The highly contagious Delta variant has officially arrived on Martha’s Vineyard, hospital officials confirmed Wednesday morning, as Covid-19 cases jump upward across the Cape and Islands and health experts express renewed caution during the busy summer months.

At an impromptu press briefing, hospital officials said two positive Covid-19 test samples were sequenced by the state epidemiology lab for the Delta variant, with results arriving late Tuesday night.

In a follow-up email Thursday, hospital spokesman Marissa Lefebvre said that two additional Covid-19 samples had been positively sequenced for the Delta variant. She all four samples came from vaccinated individuals.

"To date, four results have been positive for the Delta variant," Ms. Lefebvre wrote. "All four samples came from individuals who were fully vaccinated and showing mild symptoms."

A more contagious strain of the virus that originated in India in December 2020, the Delta variant quickly spread across the globe and is now estimated by the Centers for Disease Control to account for more than 80 per cent of virus cases in the United States.

The B.1 variant originally sequenced in Great Britain has also previously been detected on Martha’s Vineyard.

“The Delta variant, the one which is known to easily spread, is here on Martha’s Vineyard,” hospital president and CEO Denise Schepici said, adding: “If you’ve not been vaccinated, now’s the time to do so, and just don’t hesitate. The Delta variant is nothing to take lightly. It spreads very easily from human to human, and very quickly.”

Although the virus can still spread among vaccinated people, vaccines have been shown to significantly reduce the risk of hospitalization or serious illness, with hospital officials encouraging unvaccinated residents to get the shots.

After weeks of decline and flat-lining case rates, the Island reported 16 new positive test results between July 11 and July 17. Five additional new positive cases were reported on Tuesday.

At least six of those cases are among vaccinated residents, and almost all the patients are symptomatic, health agents and hospital officials said.

Stopping short of recommending new mask or social distancing measures, Ms. Schepici urged residents to act cautiously and encouraged mask wearing indoors as the country experiences what she called a “fourth surge.”

“I would encourage anyone that feels uncomfortable in an indoor setting to wear a mask if they can’t socially distance. I do it as a personal preference, and I urge everyone to take those precautions,” Ms. Schepici said.

She said the hospital postponed its first in-person board meeting, which was scheduled to be held this week, after the case increase — deciding to meet over Zoom instead. But she did not feel a new mask mandate was necessary in light of the case uptick.

“People have to govern themselves according to their own feelings about safety,” Ms. Schepici said. “My personal advice is, if you can’t be safely away in a certain distance in any public setting, you should wear a mask. And it’s really the density, as well as the mask wearing.”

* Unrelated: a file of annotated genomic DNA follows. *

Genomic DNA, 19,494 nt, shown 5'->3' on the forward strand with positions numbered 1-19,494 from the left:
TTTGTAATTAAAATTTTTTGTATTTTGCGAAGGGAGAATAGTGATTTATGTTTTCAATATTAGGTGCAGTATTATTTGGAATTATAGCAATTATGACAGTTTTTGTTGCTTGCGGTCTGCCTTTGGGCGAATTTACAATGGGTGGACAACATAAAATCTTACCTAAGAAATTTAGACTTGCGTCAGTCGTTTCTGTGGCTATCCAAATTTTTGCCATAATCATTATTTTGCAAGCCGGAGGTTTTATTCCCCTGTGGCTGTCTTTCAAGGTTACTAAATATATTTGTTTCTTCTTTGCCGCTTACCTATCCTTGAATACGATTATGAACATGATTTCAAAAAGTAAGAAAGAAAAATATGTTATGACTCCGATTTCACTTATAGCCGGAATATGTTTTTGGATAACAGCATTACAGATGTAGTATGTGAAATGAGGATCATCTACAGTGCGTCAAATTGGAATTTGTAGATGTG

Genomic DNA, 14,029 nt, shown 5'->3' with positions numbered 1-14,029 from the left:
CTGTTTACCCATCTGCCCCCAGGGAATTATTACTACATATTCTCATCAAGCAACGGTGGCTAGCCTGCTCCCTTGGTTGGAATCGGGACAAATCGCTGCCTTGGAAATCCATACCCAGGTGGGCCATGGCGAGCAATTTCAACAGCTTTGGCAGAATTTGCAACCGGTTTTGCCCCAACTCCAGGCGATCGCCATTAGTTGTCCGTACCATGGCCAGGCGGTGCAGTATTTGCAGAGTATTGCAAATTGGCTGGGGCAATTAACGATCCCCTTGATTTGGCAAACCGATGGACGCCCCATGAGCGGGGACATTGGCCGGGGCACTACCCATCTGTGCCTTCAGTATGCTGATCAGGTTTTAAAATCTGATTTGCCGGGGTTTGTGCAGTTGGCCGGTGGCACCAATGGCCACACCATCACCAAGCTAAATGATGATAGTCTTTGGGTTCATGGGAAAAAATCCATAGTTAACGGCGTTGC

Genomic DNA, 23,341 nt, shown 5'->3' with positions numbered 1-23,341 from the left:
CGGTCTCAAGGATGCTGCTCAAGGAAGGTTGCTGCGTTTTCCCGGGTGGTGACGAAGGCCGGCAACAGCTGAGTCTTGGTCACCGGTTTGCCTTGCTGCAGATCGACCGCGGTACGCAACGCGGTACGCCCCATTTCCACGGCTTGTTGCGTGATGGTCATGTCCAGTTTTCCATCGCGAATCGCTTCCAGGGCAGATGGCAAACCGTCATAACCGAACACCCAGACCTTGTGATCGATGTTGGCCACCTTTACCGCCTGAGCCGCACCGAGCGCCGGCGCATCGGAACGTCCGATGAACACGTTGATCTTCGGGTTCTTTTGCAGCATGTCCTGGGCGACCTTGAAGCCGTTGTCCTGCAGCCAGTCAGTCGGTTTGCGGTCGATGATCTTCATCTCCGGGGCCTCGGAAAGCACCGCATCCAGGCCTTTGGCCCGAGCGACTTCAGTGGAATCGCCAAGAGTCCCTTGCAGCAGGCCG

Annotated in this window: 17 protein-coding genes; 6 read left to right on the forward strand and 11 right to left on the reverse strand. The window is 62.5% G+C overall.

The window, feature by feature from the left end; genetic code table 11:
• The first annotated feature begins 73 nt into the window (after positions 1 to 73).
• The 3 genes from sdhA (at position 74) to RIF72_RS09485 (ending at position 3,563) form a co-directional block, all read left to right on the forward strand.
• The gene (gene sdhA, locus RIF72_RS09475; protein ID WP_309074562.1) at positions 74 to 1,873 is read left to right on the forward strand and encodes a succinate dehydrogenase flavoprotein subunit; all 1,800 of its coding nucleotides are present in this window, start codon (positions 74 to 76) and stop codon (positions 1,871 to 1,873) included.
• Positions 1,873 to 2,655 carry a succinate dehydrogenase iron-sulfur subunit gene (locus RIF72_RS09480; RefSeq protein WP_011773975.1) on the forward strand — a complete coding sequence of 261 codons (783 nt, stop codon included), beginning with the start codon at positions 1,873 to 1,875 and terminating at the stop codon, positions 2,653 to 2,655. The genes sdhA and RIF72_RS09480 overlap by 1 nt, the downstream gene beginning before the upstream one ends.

Despite the majority of Island cases showing symptoms, hospital officials said they have had no Covid-19 hospitalizations or transfers in recent weeks. Chief nurse and head of hospital operations Claire Seguin described patient symptoms as “mild to moderate,” but not rising to the level of hospitalization.

“I think that speaks to the vaccines efficacy, because the science does show it prevents more hospitalizations,” Ms. Schepici said. “Every day I look at that number and I go, ‘amazing, amazing, amazing,’ because with the uptick, you would think we’d be having hospitalizations and . . . that’s not what we’re seeing.”

But the rise in cases comes at a busy time for the hospital and Island. Ms. Seguin said there had been a significant increase in emergency room visits this June and July compared to 2019 and 2020. She estimated approximately 600 more visits, with about 20 per cent of those cases admitted to the hospital for treatment.

“We definitely saw more patients through the month of June than we did in the prior two years,” Ms. Seguin said. “And also tracking higher for this month.”

Cape Cod has also been identified by the state as a Covid-19 hotspot, with a case cluster traced to Provincetown and cases spreading in a Yarmouth nursing home, according to a report in the Boston Globe.

With the dramatic population increase and rise in other hospital cases, Ms. Schepici continued to hammer home caution and vaccinations — as she has since the vaccine first became available in January.

Free asymptomatic Covid-19 testing remains available at TestMV, now located at the West Tisbury School, Monday through Friday from 9 a.m. to 1 p.m. The hospital provides tests for symptomatic patients, with appointments available through the call center.

Vaccine clinics remain ongoing at the hospital on Tuesdays and Fridays, relocated to the hospital Covid-19 testing drive-through tent. Islanders can schedule appointments by calling 508-684-4500.

“Thoughtful concern . . . that’s my advice,” Ms. Schepici said. “And get vaccinated, if you haven’t yet.”